The thought of Sarah having not only to confront her alleged assailant but also to act as both prosecutor and defendant is disconcerting as well as infuriating.  It flies in the face of everything we have learned and know about sexual assault and helping survivors of sexual assault.

Whether Stony Brook has abolished or will abolish this abhorrent practice remains to be seen. The Journal News reported that the university declined to comment on the issue.

I am calling on Stony Brook and every other college and university in New York State to strike down this policy and remove it from their respective student handbooks.  Such a policy has no place in any code of conduct.

Although the State Universities of New York adopted, at Governor Cuomo’s urging, a stricter sexual assault policy last December, Sarah’s alleged attack occurred in January 2014. Sarah wants to make sure the SUNY policy expressly prohibits victims being forced to prosecute their attackers at student disciplinary hearings.

My heart goes out to this young woman and to every other woman or man who has been forced to confront the predator who has forever changed their lives.  We must remember, whether it’s in society or on campus, to protect the one who has been attacked, not just the alleged attacker.

I have introduced legislation (A.5400) that requires college campuses to adopt policies and procedures concerning sexual assault, domestic violence, dating violence, and stalking, involving on and off campus students. The policies must include a definition of affirmative consent (note a person cannot consent if incapacitated due to alcohol or drugs), and victim-centered protocols that cover the initial response by the school to a report of an incident and investigating and adjudicating the report. Colleges would also be required to implement comprehensive prevention and outreach programs addressing sexual violence and, where feasible, enter into agreements or collaborative partnerships with existing on-campus and community-based organizations, including rape crisis centers, to refer students for assistance or make services available to students.

Stories of sexual assault on college campuses have become all too familiar and the statistics often cited are chilling.  According to the New York State Coalition Against Sexual Assault, at least 1 in 4 college women will be the victim of a sexual assault during her academic career.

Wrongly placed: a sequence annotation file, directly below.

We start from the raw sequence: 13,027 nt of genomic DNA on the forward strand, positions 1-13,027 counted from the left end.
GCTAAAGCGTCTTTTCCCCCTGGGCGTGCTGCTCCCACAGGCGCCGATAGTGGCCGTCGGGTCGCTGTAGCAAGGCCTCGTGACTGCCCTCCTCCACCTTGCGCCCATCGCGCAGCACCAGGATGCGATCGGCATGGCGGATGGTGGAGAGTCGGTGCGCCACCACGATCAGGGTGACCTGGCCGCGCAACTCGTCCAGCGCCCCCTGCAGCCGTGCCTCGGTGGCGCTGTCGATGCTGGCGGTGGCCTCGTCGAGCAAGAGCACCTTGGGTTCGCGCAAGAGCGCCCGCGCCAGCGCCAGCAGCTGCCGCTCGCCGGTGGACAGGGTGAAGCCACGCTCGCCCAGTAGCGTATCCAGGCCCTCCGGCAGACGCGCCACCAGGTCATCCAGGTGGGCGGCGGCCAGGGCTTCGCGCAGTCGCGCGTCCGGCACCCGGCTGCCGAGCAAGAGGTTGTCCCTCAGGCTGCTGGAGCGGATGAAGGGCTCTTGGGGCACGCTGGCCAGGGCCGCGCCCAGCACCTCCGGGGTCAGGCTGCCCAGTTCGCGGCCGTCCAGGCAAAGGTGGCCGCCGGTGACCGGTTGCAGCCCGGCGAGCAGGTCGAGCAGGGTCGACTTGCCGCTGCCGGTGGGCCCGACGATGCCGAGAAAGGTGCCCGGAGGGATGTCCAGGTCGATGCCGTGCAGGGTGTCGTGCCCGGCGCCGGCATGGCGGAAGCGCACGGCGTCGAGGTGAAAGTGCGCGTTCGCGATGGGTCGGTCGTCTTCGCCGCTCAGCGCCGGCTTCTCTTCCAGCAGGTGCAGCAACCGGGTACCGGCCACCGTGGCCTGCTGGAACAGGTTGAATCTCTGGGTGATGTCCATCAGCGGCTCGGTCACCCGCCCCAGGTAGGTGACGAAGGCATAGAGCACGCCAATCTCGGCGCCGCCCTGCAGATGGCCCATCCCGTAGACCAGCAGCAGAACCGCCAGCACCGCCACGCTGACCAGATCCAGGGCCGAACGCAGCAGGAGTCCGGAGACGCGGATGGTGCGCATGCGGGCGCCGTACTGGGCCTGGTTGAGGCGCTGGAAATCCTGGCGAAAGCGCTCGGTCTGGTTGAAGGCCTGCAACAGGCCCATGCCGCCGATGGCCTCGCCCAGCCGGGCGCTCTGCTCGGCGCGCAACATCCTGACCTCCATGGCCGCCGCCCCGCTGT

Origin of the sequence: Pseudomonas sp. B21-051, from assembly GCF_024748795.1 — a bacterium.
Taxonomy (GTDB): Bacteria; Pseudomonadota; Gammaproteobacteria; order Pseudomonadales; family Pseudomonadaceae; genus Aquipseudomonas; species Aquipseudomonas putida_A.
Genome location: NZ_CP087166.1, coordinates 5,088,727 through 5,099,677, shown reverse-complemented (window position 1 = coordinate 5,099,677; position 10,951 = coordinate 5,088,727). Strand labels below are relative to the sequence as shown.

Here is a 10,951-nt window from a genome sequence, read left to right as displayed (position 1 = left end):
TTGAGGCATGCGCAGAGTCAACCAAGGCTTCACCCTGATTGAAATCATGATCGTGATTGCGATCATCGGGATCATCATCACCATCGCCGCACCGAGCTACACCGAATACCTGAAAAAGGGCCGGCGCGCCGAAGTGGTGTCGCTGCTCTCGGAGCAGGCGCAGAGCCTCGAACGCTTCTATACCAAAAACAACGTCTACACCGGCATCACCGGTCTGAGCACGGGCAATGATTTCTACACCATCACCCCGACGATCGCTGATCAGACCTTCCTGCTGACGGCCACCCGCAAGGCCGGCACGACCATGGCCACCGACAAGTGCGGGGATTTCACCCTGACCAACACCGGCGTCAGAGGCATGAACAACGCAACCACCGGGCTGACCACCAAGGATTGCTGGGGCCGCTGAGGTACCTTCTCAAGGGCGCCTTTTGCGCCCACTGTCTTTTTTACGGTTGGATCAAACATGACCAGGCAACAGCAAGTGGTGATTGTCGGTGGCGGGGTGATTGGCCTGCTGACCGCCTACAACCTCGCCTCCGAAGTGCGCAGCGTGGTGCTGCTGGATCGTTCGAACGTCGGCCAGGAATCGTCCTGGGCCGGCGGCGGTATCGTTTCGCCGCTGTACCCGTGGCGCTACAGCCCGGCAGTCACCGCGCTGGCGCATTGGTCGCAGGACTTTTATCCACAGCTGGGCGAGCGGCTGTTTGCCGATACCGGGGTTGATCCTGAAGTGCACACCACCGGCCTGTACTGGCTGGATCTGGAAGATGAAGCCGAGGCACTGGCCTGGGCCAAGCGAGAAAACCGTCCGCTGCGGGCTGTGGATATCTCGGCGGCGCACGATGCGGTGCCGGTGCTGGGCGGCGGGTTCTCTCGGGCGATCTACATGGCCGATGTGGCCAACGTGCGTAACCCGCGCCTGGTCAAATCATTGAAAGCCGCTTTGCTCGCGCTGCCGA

The Department of Justice reported in 2007 that 1 in 5 women are targets of attempted or completed sexual assault while they are college students, compared to about 1 in 16 college men.  A 2014 White House Task Force reported that many victims report they are sexually abused while drugged, drunk, passed out, or otherwise incapacitated.

Yet less than five percent of rapes and attempted rapes of college students are reported to campus authorities or law enforcement according to the National Institute of Justice.

Rather than accept these statistics as the norm, we must compel colleges to establish clearer policies and procedures regarding the handling of reports of sexual assault and the treatment of sexual assault victims while safeguarding the rights and privacy of both accused and accuser.

It takes a tremendous amount of courage to pursue any action, whether through the courts or through an academic disciplinary process, against the person who has sexually assaulted you.  We, collectively, have an obligation to ensure that when that decision is made, the report of sexual assault is properly investigated, a fair adjudication process is maintained, and the victim is treated with sensitivity and respect.

I was a victim and time, according to some, heals all wounds. Some wounds, though, don’t go away. And if four decades haven’t changed how I feel about confronting my attacker, how must Sarah Tubbs have felt just months removed from her alleged assault.

Amy Paulin is a member of the New York State Assembly.

The Farce of Ethics Reforms in Albany

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By John Verni

The arrest of the Assembly Speaker Sheldon Silver for enriching himself with $4,000,000 due to his position is the latest in a long line of corruption originating from our state capitol.  Only in Albany would the leading proposal to address these misdeeds be to increase the pay of our lawmakers.

So let’s go through it. The reasoning is that our lawmakers are abusing their positions of power because they are not getting paid enough and that if we would just pay them more of the taxpayers’ money they will stop abusing their power and stop taking money from special interests.  If we just limit our state legislators outside income and make the state legislature their only job, there will be no more temptation to abuse their power. Really?  Is that what we are going with?